Spring is generally a safe time to travel in the mountains but there are some rules to live by. The safest and best conditions will exist after a good nighttime freeze. Dig a pit to see how deeply the freeze penetrated. This will give you an idea of how quickly the snow will become slushy and unstable. Get on the slopes early before the temperatures get too warm or the sun gets too intense. Mountain temperatures above 50 degrees should be an indicator that conditions are becoming unstable. Strong radiation can penetrate deep into the pack and destabilize weak layers. Steep south facing slopes are affected most rapidly by strong sun. If you are into the slush up to your boots or you’re laying on the throttle to move its time to get off the slope. By planning your route to take you to slopes just as they come into the sun and begin to thaw you can enjoy good, safe sliding. Always be careful around rock outcroppings because they hold heat and weaken the snow for some distance around them. Rain always weakens the snow pack and this time of year rain can lubricate ice crusts making the overlying layers more prone to slide. When we do get new snow watch for the type of surface it is bonding to. New snow on an ice crust that is experiencing melting during the day can be extremely unstable, especially if it is wind-loaded. In general, new snow will be more sensitive to radiation. Surface hoar can also be a weak layer in the spring so check under the new snow accumulation to make sure you’re not dealing with that little devil. Finally, keep track of extended periods of thawing, not only during the day but most importantly overnight. This will also decrease snow stability. Night-time temperatures below freezing are a must for good sliding conditions, and safe sliding conditions. The more nights in a row that freezing conditions occur, the more stable the snow is likely to be. Freezing conditions will usually accompany clear nights while overcast nights tend to trap heat.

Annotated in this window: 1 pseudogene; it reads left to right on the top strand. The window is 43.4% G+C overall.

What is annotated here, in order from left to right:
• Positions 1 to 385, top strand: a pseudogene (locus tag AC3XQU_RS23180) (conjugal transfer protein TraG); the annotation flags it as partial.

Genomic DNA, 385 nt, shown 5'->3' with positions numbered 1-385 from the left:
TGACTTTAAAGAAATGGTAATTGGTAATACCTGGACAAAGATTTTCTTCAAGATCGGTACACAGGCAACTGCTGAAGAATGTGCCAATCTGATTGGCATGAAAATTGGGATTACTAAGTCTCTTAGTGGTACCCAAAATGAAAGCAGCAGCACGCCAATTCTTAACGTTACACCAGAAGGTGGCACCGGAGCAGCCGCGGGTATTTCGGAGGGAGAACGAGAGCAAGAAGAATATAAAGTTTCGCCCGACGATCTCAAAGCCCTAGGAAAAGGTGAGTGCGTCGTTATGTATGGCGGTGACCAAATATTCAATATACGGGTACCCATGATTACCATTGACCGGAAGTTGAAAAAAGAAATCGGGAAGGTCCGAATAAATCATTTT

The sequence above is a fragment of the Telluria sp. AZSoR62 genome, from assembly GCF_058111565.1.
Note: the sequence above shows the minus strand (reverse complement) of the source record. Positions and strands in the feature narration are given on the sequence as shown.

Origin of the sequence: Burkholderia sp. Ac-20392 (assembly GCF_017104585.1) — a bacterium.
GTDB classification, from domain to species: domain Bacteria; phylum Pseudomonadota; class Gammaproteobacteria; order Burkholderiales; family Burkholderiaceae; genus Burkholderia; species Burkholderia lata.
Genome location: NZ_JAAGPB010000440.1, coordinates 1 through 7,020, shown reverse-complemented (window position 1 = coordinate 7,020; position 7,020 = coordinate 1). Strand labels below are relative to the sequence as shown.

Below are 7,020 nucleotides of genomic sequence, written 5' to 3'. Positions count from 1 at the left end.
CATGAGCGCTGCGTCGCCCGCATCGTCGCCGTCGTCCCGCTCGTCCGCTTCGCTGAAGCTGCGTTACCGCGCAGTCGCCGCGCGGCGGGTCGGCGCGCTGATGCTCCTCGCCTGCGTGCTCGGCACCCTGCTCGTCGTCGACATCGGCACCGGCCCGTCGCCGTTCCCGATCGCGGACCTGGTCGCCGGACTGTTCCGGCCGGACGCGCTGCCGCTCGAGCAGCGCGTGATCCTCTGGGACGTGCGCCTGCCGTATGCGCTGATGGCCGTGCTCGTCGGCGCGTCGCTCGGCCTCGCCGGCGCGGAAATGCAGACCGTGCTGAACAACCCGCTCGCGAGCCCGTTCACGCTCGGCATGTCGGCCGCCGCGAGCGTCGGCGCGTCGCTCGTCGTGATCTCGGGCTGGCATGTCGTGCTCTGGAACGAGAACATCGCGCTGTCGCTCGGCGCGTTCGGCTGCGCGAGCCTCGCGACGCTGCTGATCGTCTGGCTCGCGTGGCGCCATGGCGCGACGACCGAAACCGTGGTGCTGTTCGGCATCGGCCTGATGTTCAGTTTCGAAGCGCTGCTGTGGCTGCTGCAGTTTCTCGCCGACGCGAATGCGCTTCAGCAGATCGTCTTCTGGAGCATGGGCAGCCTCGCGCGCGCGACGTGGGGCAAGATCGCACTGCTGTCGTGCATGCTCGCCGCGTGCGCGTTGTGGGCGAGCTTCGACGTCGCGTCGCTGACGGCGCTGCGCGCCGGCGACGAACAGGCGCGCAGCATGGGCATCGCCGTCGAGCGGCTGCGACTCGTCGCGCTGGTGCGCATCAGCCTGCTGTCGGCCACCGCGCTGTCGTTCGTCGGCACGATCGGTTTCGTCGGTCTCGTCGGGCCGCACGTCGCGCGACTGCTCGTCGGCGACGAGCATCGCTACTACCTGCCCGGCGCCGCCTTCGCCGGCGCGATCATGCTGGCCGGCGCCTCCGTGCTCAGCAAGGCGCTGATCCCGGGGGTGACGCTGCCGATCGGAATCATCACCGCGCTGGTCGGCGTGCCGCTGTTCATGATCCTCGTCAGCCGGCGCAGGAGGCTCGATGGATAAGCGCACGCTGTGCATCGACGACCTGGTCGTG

In the high country the Panhandle is 111% of average for snowpack, the Spokane drainage area is 106% and the Clearwater region is at about 111% of an average snowpack as of March 1st. I suspect the way the weather is going the snowpack will melt rather quickly but you should have about another month of good conditions before things start to get patchy. Then, if you're still itchin, you''ll have to switch to more northerly aspects and a fair amount of bushwhackin. Just look at it this way, the more time you spend in the high country the less likely you are to contract the Coronavirus.
IPAC would like to thank the Friends of IPAC for helping us with our level 1 classes this year as well as a number of great fundrasing events. We really appreciate the help and could not run at this level without them. Thanks to Idaho Parks and Recreation for partnering with us on avalanche education classes. Thank you to Matchwood Brewing for hosting the manthly pitchats, which were a big success. Thank you to the Alpine Shop in Sandpoint for providing gear and expertise. Thanks to those who sent in observations. Speaking of observations, thanks to Tom Eddy for all the obs from atop Schweitzer Mountain. He was an appreciated part of everybody's morning. Thank you to Schweitzer Mountain for hosting our avalanche classes. Thank you to Schweitzer Ski Patrol for helping us teach avalanche classes, Kim and Cass. Thanks to Panhandle Backcountry for partnering in avalanche safety and helping with the Friends Group. Thanks to Lance Gidley for filling in on advisory days and breaking trail when the snow was deep. Thanks to everyone who attended our avalanche classes and thanks to those who became members. We really have a great network here and we hope to keep it going. Have a great spring and summer and we'll see you next winter.
Avalanche conditions change for better or worse continually. Backcountry travelers should be prepared to assess current conditions for themselves, plan their routes of travel accordingly, and never travel alone. Backcountry travelers can reduce their exposure to avalanche hazards by utilizing timbered trails and ridge routes and by avoiding open and exposed terrain with slope angles of 30 degrees or more. Backcountry travelers should carry the necessary avalanche rescue equipment such as a shovel, avalanche probe or probe ski poles, a rescue beacon and a well-equipped first aid kit. For a recorded version of the Avalanche Advisory call (208)765-7323.
This website is owned and maintained by the Friends of the Idaho Panhandle Avalanche Center. Some of the content is updated by the USDA avalanche forecasters including the forecasts and some observational data. The USDA is not responsible for any advertising, fund-raising events/information, or sponsorship information, or other content not related to the forecasts and the data pertaining to the forecasts.